Make sure that your maintenance staff does not apply paint over mold-infested surfaces, even if the mold is already dead. If you proceed, a barrier of dead mold will be trapped between the paint and the surface, and it will simply peel once it dries.


Eliminating mold directly is virtually impossible because its spores are tough and found everywhere. Controlling moisture is a much simpler approach.

3) HEPA Vacuum

A HEPA vacuum should be used for final cleanup once the affected area has been remediated and dried, and objects and materials contaminated beyond repair have been removed. Keep in mind that dust may have accumulated around the area where mold was remediated, and it should be cleaned with the HEPA vacuum as well. After finishing, the used filter must be sealed in a plastic bag and discarded.

4) Last Resort: Discarding Affected Objects and Construction Materials

Some construction materials, furniture and objects may be impossible to clean due to the extent of mold damage, especially if they are porous. Upon removal, these should be placed inside two bags made from 6-mil polyethylene. Large objects that can’t be placed in a bag can be sealed with polyethylene sheets and duct tape.

Personal Protection Equipment (PPE) for Your Maintenance Staff

Before any mold inspection or remediation activities, make sure that your staff is protected. Mold spores and volatile compounds can irritate the skin, eyes and respiratory tract, which means your staff should wear at least an N-95 respirator, gloves and goggles.

The PPE is required even if mold remediation will be carried out by an external contractor, since they will need assistance from your maintenance staff. You should also request that your contractor’s personnel wears this gear, ensuring that everyone will be safe from mold. This equipment should be worn even if your maintenance personnel is investigating areas where mold growth is suspected: it has a tendency to grow in dark and damp places away from sight, and if a large mold growth is disrupted when discovered, a large volume of spores and microbial VOCs will be released at once.

Keep in mind that this is the minimal equipment necessary for routine mold remediation, where the extent of the damage or toxicity of the mold species is low. Additional protection gear may be required in cases of severe mold infestation. The US EPA establishes three levels of mold protection gear:

  • Minimum: N-95 respirator, gloves and goggles. This protection gear is required when mold damage is relatively low (affected area under 10 ft2).
  • Limited: N-95 respirator or half-face respirator with HEPA filter, gloves, goggles and disposable overalls. This protection gear is required for most cases where mold growth ranges between 10 and 100 ft2.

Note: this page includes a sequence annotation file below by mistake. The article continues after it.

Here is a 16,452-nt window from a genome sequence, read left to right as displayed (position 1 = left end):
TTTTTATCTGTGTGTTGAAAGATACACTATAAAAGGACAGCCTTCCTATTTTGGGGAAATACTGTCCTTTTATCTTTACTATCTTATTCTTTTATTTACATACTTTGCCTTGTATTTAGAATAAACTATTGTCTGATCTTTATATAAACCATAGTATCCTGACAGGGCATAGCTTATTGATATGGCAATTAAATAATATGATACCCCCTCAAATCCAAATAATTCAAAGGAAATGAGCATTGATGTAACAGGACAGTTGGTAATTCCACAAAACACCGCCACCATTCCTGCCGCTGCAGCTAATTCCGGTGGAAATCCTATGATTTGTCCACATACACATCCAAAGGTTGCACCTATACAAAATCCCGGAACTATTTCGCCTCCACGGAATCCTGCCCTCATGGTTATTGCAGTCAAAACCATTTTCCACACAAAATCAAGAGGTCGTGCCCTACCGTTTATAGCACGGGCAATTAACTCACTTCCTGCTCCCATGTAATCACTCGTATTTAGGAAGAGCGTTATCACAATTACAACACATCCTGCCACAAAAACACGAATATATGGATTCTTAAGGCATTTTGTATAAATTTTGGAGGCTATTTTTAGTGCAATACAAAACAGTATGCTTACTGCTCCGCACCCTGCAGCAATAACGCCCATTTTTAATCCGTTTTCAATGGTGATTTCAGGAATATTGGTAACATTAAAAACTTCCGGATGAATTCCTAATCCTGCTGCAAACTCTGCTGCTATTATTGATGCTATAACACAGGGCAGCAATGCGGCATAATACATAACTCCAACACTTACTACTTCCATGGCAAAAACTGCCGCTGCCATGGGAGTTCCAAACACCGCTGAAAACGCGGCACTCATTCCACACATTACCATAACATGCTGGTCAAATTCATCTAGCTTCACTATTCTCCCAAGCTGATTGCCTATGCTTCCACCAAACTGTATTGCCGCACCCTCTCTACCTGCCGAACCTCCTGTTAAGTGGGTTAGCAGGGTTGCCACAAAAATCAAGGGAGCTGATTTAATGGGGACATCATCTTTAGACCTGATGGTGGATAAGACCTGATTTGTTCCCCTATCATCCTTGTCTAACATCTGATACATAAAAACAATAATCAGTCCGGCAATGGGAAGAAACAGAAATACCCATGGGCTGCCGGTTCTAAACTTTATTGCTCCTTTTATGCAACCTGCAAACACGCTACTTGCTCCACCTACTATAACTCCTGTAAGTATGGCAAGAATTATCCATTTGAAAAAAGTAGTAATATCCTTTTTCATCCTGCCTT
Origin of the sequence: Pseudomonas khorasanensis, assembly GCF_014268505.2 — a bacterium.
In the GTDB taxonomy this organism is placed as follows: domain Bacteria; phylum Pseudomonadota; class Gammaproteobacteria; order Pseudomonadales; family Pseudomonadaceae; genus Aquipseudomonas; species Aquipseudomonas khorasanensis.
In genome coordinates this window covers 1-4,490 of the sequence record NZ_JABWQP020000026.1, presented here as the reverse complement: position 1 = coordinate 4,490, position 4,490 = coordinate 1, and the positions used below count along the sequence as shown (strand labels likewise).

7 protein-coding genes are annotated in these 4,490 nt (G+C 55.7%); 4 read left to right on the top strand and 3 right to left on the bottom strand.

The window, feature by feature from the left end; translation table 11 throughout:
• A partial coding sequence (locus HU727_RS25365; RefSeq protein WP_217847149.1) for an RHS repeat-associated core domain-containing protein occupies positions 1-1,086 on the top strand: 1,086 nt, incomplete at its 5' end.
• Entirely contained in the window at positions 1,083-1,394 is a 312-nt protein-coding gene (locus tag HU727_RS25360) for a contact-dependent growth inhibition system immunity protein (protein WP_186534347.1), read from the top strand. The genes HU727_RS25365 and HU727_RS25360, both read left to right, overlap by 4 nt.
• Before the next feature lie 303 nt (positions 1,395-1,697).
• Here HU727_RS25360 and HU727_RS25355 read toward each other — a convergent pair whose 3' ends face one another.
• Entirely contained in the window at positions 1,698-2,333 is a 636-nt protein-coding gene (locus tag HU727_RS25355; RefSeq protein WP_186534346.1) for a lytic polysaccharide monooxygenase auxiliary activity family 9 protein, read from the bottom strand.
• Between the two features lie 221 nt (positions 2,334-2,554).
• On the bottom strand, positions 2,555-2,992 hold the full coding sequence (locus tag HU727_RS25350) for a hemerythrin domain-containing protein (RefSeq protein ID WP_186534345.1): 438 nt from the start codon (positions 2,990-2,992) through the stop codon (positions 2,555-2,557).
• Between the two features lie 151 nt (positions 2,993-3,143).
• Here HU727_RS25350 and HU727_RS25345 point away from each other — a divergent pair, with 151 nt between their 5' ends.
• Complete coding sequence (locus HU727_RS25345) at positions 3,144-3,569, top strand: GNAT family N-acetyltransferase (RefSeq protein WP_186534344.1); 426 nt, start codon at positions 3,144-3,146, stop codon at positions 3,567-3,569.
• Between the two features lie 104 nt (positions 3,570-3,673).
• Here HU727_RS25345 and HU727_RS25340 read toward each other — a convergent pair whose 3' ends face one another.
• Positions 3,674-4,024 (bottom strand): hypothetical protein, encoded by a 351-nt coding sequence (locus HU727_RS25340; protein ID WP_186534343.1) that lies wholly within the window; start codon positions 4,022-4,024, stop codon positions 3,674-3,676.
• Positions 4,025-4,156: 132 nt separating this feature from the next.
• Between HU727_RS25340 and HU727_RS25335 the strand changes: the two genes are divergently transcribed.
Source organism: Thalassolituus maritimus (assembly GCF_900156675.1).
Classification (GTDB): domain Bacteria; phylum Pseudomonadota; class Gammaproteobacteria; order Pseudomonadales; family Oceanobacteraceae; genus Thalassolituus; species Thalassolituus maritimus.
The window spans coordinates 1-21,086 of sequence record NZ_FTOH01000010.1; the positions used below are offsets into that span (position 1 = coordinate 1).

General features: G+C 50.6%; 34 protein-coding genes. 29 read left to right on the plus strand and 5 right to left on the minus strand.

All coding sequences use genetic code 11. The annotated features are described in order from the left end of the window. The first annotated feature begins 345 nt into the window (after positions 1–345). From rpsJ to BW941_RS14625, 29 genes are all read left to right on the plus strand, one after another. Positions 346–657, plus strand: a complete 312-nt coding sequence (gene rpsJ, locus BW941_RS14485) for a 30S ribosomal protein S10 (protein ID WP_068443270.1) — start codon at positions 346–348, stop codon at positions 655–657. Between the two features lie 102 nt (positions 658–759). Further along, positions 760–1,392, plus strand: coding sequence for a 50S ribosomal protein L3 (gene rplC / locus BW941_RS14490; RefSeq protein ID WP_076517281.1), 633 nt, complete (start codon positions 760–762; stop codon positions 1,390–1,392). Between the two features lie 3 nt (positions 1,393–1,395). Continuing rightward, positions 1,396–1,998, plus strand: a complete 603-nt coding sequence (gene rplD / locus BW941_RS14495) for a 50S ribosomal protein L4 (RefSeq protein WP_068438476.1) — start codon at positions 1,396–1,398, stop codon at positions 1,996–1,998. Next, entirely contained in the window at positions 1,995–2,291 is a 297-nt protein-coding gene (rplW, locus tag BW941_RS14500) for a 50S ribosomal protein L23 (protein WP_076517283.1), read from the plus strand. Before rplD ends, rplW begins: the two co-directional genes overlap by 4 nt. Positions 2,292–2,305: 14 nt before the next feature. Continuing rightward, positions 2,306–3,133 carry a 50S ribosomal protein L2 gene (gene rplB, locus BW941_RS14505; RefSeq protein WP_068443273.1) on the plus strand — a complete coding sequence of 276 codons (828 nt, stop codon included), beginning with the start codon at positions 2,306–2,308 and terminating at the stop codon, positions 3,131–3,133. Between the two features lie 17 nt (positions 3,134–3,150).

• Full: Headgear, full-face respirator with HEPA filter, disposable full body clothing and foot coverings. This degree of protection is required when mold growth exceeds 100 ft2, but may be required for smaller areas at the discretion of a professional remediator. For example, full-body protection may be required if highly toxic mold species are found or if there is a high risk of releasing large amounts of spores.

Mold Containment During Remediation

Containment has the purpose of preventing the spread of mold and dust to other building areas during remediation. The US EPA establishes two protection levels: limited and full, where limited containment applies for areas between 10 and 100 ft2, and full containment applies when mold growth exceeds 100 ft2.

In both cases, the containment area should be negatively pressurized by exhausting air directly outdoors. The polyethylene sheets circling the containment area should billow inwards like sails if negative pressurization is working effectively – stop remediation activities and re-establish negative pressure if they are billowing outwards or not at all.

Limited Containment

This containment level is recommended for mold-affected areas between 10 and 100 ft2, unless a mold remediation professional suggests full containment. Limited containment consists of the following elements:

  • One layer of fire-retardant 6-mil polyethylene sheeting from the floor to the ceiling, totally enclosing the remediation area. A slit covered by a flap should be used as an entry point.
  • Any supply and return air vents in the area being remediated should be blocked as well.
  • HEPA-filtered exhaust fan for negative pressurization.

Full Containment

This containment level is recommended for mold-infested areas larger than 100 ft2, or for smaller areas according to the judgment of a remediation professional. Full containment is composed of the same elements as limited containment, with one difference: two layers of polyethylene sheeting are used instead of one, with an airlock chamber to be used as an entry point.

Better Safe Than Sorry

Building management companies should not overlook mold, or they may have to carry out expensive reparations, or even face legal action from both owners and tenants if the latter’s health is affected and/or the properties are damaged by poor mold control.

Small mold growths (below 10 ft2) can generally be remediated by your maintenance staff, but seek professional advice if the infestation is more severe, to avoid exposing your personnel and tenants to large amounts of spores, microbial VOCs and/or toxins.

Nevertheless, remediation may not solve the problem and most likely it will be much more expensive than implementing a prevention plan in which the main goal is to keep relative humidity below 60%. The best way to ensure this is accomplished is through a careful monitoring of indoor air, a task that can be performed automatically by the newest Foobot technology. Learn more here.